As barbershops boom, Squire Technologies draws a $750 million valuation

July 28, 2021, 1:00 PM UTC

As everyone looks to ditch the “COVID manes,” Squire Technologies is growing its war chest.

Having benefited from a rash of barbershops digitizing during the era of social distancing, Squire, the maker of software specifically aimed at businesses that trim men’s hair and beards, on Wednesday announced a new round of funding that triples its valuation to $750 million just under a year since it received its last venture round less than a year ago. (That round, officially announced back in December, was led by Iconiq Capital, a multifamily office who invests on behalf of high-profile tech executives including Facebook’s Mark Zuckerberg, LinkedIn’s Reid Hoffman, and Twitter’s Jack Dorsey.)

The new Series D round, which totals around $60 million, was led by Tiger Global and included participation from Iconiq, CRV, and Trinity Ventures.

At the start of stay-at-home orders last year, Squire’s revenues plummeted. But as businesses began reopening at limited capacity, more and more barbers began turning to Squire to coordinate scheduling and manage payments—giving the company a boost. 

Since Squire takes both a subscription fee and a percentage of each haircut or trim made through its platform, Squire’s founders, President Dave Salvant and CEO Songe LaRon say rising vaccination rates and return to higher occupancy limits in barbershops has continued to benefit the company as consumers return to professionals to get their cuts.

“We’ve started seeing more shops coming back online that didn’t close down and their customers coming back with pent up demand,” said LaRon.

While the company declined to give a specific revenue figure, it expects to grow its topline by about 300% this year.

Having been an investor in Squire since mid-2020, Tiger put its bid for the company together rapidly, over the course of a week. Adhering to its playbook, the hedge fund-turned-omnipresent-venture-investor will not be taking a board seat — a strategy that has helped the investor win many deals, including, it seems, this one.

“Tiger,” said Salvant, “wins deals because they are able to move fast so that founders can optimize — they get out of the way and let you just run the company.”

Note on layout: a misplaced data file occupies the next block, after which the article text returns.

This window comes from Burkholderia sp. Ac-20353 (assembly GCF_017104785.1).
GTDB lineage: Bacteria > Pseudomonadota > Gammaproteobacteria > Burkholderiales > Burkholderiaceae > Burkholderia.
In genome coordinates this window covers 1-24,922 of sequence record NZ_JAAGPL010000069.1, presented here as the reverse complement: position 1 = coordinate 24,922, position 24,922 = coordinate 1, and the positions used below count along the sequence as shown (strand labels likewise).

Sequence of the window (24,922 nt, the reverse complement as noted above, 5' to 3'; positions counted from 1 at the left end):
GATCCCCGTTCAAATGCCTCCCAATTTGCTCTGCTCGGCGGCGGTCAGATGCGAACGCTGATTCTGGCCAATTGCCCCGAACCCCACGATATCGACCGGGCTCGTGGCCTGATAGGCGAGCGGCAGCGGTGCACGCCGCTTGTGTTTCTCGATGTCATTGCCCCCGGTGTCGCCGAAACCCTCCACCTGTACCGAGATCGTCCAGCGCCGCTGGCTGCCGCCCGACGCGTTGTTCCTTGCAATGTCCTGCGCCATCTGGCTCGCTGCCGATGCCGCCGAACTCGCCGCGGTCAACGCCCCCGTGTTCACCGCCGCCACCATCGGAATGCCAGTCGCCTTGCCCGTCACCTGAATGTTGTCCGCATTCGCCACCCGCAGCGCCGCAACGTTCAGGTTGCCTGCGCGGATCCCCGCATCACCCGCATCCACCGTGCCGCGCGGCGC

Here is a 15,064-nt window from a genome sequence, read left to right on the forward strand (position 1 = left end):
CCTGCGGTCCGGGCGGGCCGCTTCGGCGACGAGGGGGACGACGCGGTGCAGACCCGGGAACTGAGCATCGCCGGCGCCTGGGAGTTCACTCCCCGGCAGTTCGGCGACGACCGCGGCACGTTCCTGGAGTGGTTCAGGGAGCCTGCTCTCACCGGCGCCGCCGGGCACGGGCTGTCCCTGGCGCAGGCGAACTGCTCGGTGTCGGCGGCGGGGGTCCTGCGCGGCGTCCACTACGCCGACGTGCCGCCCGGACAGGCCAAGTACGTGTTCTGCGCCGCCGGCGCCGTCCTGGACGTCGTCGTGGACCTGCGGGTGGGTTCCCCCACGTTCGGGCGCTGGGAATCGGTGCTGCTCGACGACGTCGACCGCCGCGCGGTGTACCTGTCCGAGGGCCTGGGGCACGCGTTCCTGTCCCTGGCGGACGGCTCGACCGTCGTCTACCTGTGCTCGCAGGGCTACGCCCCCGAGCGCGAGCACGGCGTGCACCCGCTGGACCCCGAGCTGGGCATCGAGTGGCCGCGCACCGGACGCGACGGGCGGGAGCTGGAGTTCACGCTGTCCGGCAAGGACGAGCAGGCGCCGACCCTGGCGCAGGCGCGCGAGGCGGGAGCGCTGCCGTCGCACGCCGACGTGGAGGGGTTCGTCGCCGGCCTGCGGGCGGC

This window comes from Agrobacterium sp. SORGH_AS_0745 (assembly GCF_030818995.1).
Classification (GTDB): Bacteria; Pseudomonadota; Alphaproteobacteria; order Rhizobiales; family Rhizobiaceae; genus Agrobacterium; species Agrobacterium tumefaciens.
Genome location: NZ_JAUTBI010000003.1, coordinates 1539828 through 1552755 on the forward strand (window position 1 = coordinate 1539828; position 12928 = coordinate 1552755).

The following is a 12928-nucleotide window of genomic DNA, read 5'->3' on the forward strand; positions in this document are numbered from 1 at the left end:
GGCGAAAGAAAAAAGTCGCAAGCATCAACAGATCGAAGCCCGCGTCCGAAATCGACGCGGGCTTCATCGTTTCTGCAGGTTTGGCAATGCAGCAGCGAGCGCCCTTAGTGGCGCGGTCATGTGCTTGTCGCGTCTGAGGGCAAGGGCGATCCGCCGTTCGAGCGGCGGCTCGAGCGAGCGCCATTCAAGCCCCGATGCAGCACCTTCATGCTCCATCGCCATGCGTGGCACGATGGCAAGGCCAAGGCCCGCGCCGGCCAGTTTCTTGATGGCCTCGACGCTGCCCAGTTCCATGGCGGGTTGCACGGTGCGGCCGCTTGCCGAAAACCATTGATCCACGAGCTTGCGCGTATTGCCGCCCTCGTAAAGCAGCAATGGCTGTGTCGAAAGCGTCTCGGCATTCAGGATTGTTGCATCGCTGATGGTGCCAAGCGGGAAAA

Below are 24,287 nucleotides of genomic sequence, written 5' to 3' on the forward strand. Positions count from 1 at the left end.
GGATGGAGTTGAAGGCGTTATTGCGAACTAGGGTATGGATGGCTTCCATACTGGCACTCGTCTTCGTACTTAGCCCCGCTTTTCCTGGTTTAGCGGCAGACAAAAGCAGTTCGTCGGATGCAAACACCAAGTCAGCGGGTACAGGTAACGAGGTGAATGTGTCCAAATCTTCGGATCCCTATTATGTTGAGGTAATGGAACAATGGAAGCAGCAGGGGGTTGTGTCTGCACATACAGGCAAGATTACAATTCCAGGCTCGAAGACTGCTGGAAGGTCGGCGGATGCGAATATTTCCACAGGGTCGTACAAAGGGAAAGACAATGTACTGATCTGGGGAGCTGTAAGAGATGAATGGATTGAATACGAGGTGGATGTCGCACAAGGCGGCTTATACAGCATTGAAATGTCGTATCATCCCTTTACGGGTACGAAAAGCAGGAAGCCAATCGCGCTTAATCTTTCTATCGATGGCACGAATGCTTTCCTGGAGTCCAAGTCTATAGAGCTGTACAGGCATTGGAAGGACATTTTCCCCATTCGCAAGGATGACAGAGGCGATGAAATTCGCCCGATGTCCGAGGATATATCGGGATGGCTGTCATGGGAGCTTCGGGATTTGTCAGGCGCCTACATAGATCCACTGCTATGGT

Shuffling its workforce

Now with over 200 people across the organization, many of whom have never met in person, Squire is making an unusual move as it grows: It’s looking to onshore members of its team, even though it will come at a higher monetary cost to the company.

The company, which is based out of New York, has some 25 employees in Eastern Europe — not an uncommon sight in tech companies as talent is generally cheaper there — at least some of whom the company is trying to bring into the same time zone by moving Toronto. 

Squire has been gradually moving those workers on a case-by-case basis to the Canadian city, “as they become more senior — we like to wait a year or two before we present them with the opportunity to move to Toronto,” said Salvant. “There are some efficiencies you lose by not being in the same time zone. So from a business continuity standpoint, it makes sense. It also means a greater quality of life for our employees.”

About seven of those workers are now in Canada, with LaRon estimating that the moves are costing Squire 30% more than before per employee on that team. Notably, Squire would have moved the team to the U.S., but immigrating stateside remains more difficult than moving to Canada.

There also happens to be a red hot market for talent at the moment, especially with the explosion of venture dollars pushing companies to expand their teams rapidly. LaRon and Salvant are well aware that even before the pandemic, engineers were already hard to come by. And they want to stay ahead of any attrition.

“Hiring is a struggle. This job market is just so, so hot,” said Salvant. “When we’re engaging recruiting firms, they say they can’t take on any more clients because they are so backed up. We’re fortunate that we don’t lose people, but at the same time it’s a challenging environment to get new employees at both the executive and entry level.”

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